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Article

Multiple routes for compound word processing in the brain: Evidence from EEG.

Brain and Language. 2013. Vol. 126. No. 2. P. 217-229.
MacGregor L. J., Shtyrov Y.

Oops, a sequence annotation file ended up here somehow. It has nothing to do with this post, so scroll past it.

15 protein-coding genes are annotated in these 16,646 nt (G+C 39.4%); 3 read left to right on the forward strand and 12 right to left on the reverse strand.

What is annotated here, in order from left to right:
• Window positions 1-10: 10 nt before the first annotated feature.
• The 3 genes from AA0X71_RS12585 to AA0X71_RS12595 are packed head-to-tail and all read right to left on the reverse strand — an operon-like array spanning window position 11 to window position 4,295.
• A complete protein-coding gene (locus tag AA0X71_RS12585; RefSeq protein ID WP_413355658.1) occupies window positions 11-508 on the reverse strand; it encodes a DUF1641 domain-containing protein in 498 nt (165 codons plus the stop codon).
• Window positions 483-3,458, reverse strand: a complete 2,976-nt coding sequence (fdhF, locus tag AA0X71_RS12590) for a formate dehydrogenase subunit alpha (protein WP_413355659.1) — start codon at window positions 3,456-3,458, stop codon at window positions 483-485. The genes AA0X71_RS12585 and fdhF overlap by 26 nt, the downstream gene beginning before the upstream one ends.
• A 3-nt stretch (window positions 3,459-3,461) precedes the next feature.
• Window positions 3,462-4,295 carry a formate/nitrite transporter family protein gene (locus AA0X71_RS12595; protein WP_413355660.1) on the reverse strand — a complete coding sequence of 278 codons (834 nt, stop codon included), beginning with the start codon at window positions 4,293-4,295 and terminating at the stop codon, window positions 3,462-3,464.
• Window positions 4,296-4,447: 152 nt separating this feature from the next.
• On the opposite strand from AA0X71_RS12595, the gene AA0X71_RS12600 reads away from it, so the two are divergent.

Are compound words represented as unitary lexical units, or as individual constituents that are processed combinatorially? We investigated the neuro-cognitive processing of compounds using EEG and a passive-listening oddball design in which lexical access and combinatorial processing elicit dissociating Mismatch Negativity (MMN) brain-response patterns. MMN amplitude varied with compound frequency and semantic transparency (the clarity of the relationship between compound and constituent meanings). Opaque compounds elicited an enhanced 'lexical' MMN, reflecting stronger lexical representations, to high- vs. low-frequency compounds. Transparent compounds showed no frequency effect, nor differed to pseudo-compounds, reflecting the combination of a reduced 'syntactic' MMN indexing combinatorial links, and an enhanced 'lexical' MMN for real-word compounds compared to pseudo-compounds. We argue that transparent compounds are processed combinatorially alongside parallel lexical access of the whole-form representation, but whole-form access is the dominant mechanism for opaque compounds, particularly those of high-frequency. Results support a flexible dual-route account of compound processing.